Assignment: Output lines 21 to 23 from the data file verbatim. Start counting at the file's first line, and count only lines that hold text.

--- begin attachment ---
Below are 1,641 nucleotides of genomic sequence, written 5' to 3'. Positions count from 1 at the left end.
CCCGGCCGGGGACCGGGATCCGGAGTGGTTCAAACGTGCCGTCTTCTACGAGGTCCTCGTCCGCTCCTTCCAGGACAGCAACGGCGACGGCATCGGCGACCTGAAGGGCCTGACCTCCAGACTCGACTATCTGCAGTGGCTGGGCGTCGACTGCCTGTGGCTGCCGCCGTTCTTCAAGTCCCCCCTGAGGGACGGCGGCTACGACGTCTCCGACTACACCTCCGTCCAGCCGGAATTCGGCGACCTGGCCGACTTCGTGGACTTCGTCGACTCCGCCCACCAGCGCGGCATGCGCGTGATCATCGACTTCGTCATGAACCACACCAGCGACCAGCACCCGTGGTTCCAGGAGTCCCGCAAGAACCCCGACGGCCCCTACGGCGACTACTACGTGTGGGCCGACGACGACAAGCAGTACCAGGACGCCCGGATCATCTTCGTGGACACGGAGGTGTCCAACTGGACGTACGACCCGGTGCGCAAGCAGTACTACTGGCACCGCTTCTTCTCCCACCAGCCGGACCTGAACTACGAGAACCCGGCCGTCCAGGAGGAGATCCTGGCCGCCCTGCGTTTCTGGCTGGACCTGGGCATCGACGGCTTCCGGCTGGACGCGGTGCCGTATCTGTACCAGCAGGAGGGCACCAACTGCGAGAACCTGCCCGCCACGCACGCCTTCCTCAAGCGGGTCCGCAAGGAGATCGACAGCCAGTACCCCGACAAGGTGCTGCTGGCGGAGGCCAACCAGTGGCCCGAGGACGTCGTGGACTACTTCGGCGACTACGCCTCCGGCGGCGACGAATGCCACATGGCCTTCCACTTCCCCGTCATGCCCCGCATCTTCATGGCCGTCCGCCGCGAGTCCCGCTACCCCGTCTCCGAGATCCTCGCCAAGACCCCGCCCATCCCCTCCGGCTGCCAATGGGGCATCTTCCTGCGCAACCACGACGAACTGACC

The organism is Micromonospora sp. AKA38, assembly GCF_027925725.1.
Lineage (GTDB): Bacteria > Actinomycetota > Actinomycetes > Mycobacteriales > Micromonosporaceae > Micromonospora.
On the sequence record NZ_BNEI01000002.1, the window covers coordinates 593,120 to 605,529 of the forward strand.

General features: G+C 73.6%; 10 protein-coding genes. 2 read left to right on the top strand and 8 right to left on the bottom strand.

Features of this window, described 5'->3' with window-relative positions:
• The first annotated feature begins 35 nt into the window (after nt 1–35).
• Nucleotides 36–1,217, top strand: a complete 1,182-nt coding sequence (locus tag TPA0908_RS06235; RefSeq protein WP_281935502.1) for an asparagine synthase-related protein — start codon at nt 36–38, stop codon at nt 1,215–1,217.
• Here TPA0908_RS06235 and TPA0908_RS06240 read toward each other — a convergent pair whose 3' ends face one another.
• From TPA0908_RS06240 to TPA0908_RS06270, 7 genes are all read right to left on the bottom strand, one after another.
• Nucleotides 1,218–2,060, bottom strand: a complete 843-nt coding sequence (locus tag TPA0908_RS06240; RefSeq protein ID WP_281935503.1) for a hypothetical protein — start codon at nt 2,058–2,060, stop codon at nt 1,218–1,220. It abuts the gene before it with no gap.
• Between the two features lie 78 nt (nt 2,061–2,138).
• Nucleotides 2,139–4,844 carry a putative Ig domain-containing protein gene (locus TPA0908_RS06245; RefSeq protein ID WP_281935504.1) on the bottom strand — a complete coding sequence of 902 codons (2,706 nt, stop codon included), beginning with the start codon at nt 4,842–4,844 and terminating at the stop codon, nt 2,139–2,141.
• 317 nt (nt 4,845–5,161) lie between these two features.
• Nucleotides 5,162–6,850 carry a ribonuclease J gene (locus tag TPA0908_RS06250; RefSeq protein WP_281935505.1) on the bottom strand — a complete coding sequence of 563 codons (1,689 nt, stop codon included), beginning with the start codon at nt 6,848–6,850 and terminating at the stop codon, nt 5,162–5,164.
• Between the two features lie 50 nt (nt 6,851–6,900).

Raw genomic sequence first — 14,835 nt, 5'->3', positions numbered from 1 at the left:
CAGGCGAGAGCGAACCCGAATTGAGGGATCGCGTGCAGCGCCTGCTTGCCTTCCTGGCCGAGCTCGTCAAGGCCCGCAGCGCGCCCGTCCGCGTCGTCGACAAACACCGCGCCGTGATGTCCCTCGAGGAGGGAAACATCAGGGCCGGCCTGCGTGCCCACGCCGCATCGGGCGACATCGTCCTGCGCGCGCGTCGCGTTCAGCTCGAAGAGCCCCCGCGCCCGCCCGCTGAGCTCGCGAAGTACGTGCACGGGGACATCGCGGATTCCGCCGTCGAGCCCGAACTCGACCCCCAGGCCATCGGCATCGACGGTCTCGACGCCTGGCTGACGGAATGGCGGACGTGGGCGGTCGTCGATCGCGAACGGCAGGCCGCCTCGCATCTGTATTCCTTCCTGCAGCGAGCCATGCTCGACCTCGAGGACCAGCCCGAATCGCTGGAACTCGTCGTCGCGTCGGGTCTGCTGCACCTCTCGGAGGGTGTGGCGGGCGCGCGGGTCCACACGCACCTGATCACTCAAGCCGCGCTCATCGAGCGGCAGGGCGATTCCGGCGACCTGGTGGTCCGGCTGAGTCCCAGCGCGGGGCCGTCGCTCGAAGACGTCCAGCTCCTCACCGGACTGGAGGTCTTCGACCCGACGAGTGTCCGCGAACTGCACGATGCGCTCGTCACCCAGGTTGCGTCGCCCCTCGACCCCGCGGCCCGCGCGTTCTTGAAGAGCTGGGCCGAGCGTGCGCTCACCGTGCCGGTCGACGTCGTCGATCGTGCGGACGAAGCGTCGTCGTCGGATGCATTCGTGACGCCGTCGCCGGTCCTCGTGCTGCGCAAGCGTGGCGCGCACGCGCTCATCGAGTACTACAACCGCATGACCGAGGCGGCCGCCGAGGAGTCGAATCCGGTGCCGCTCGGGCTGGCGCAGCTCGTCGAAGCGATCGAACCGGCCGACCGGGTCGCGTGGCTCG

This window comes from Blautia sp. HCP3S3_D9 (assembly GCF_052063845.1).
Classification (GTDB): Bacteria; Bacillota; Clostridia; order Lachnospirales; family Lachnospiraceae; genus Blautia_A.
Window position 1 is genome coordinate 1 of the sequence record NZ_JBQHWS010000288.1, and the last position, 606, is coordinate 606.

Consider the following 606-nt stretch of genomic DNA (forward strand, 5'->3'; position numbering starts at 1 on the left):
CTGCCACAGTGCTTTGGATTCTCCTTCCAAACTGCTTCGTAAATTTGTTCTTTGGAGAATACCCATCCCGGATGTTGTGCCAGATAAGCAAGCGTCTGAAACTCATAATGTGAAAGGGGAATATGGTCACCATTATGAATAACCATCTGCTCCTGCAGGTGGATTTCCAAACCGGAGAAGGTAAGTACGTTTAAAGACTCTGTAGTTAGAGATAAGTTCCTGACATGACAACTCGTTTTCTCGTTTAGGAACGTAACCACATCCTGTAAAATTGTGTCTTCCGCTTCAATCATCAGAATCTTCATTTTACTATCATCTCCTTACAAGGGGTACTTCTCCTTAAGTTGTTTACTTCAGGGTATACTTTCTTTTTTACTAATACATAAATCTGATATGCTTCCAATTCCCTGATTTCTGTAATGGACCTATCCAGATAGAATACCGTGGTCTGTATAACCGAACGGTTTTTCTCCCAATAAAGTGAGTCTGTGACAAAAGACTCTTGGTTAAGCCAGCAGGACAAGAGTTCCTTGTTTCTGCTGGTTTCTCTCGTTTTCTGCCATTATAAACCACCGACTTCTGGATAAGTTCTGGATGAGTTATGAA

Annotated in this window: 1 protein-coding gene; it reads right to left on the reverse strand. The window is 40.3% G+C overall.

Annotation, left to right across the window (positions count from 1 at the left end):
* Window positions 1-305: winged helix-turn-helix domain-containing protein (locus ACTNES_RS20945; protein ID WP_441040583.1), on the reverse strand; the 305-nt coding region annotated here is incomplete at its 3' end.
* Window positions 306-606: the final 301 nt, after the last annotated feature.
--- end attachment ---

Classification (GTDB): Bacteria; Bacillota; Clostridia; order Lachnospirales; family Lachnospiraceae; genus Blautia_A.
Window position 1 is genome coordinate 1 of the sequence record NZ_JBQHWS010000288.1, and the last position, 606, is coordinate 606.

Consider the following 606-nt stretch of genomic DNA (forward strand, 5'->3'; position numbering starts at 1 on the left):